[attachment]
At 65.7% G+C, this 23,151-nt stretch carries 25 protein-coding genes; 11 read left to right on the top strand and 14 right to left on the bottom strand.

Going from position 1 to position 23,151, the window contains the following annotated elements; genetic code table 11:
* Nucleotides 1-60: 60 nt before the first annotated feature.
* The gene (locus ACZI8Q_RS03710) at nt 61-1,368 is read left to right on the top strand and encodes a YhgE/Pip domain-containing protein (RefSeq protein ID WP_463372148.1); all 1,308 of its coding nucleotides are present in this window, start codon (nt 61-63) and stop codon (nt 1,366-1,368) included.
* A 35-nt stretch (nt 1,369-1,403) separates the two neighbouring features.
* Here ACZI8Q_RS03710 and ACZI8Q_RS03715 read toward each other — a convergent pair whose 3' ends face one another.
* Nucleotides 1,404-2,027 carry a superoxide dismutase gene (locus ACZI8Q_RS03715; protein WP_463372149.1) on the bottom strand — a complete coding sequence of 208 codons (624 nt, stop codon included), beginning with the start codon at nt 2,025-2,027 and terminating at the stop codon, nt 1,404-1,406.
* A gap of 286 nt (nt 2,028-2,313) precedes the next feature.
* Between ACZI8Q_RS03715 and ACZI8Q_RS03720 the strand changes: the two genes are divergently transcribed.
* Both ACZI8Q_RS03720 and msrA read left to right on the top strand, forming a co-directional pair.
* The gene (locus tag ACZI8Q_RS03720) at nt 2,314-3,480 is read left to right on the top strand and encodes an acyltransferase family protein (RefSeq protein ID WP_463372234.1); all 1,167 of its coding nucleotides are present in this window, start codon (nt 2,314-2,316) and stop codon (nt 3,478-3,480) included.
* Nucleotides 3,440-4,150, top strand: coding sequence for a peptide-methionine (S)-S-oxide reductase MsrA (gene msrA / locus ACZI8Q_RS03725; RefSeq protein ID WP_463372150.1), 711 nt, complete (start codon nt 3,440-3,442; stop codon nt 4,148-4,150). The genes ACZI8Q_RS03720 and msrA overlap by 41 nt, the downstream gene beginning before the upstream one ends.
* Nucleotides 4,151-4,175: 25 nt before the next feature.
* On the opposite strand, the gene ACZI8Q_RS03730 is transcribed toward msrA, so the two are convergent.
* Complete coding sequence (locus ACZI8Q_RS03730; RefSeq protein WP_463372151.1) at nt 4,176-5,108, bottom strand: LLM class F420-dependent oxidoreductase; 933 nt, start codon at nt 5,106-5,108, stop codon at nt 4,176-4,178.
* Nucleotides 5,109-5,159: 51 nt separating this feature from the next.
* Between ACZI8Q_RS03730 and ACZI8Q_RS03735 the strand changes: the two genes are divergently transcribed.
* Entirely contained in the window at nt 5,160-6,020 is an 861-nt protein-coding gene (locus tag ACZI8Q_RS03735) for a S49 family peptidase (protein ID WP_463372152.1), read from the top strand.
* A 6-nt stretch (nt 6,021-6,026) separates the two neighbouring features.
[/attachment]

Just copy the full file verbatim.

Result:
At 65.7% G+C, this 23,151-nt stretch carries 25 protein-coding genes; 11 read left to right on the top strand and 14 right to left on the bottom strand.

Going from position 1 to position 23,151, the window contains the following annotated elements; genetic code table 11:
* Nucleotides 1-60: 60 nt before the first annotated feature.
* The gene (locus ACZI8Q_RS03710) at nt 61-1,368 is read left to right on the top strand and encodes a YhgE/Pip domain-containing protein (RefSeq protein ID WP_463372148.1); all 1,308 of its coding nucleotides are present in this window, start codon (nt 61-63) and stop codon (nt 1,366-1,368) included.
* A 35-nt stretch (nt 1,369-1,403) separates the two neighbouring features.
* Here ACZI8Q_RS03710 and ACZI8Q_RS03715 read toward each other — a convergent pair whose 3' ends face one another.
* Nucleotides 1,404-2,027 carry a superoxide dismutase gene (locus ACZI8Q_RS03715; protein WP_463372149.1) on the bottom strand — a complete coding sequence of 208 codons (624 nt, stop codon included), beginning with the start codon at nt 2,025-2,027 and terminating at the stop codon, nt 1,404-1,406.
* A gap of 286 nt (nt 2,028-2,313) precedes the next feature.
* Between ACZI8Q_RS03715 and ACZI8Q_RS03720 the strand changes: the two genes are divergently transcribed.
* Both ACZI8Q_RS03720 and msrA read left to right on the top strand, forming a co-directional pair.
* The gene (locus tag ACZI8Q_RS03720) at nt 2,314-3,480 is read left to right on the top strand and encodes an acyltransferase family protein (RefSeq protein ID WP_463372234.1); all 1,167 of its coding nucleotides are present in this window, start codon (nt 2,314-2,316) and stop codon (nt 3,478-3,480) included.
* Nucleotides 3,440-4,150, top strand: coding sequence for a peptide-methionine (S)-S-oxide reductase MsrA (gene msrA / locus ACZI8Q_RS03725; RefSeq protein ID WP_463372150.1), 711 nt, complete (start codon nt 3,440-3,442; stop codon nt 4,148-4,150). The genes ACZI8Q_RS03720 and msrA overlap by 41 nt, the downstream gene beginning before the upstream one ends.
* Nucleotides 4,151-4,175: 25 nt before the next feature.
* On the opposite strand, the gene ACZI8Q_RS03730 is transcribed toward msrA, so the two are convergent.
* Complete coding sequence (locus ACZI8Q_RS03730; RefSeq protein WP_463372151.1) at nt 4,176-5,108, bottom strand: LLM class F420-dependent oxidoreductase; 933 nt, start codon at nt 5,106-5,108, stop codon at nt 4,176-4,178.
* Nucleotides 5,109-5,159: 51 nt separating this feature from the next.
* Between ACZI8Q_RS03730 and ACZI8Q_RS03735 the strand changes: the two genes are divergently transcribed.
* Entirely contained in the window at nt 5,160-6,020 is an 861-nt protein-coding gene (locus tag ACZI8Q_RS03735) for a S49 family peptidase (protein ID WP_463372152.1), read from the top strand.
* A 6-nt stretch (nt 6,021-6,026) separates the two neighbouring features.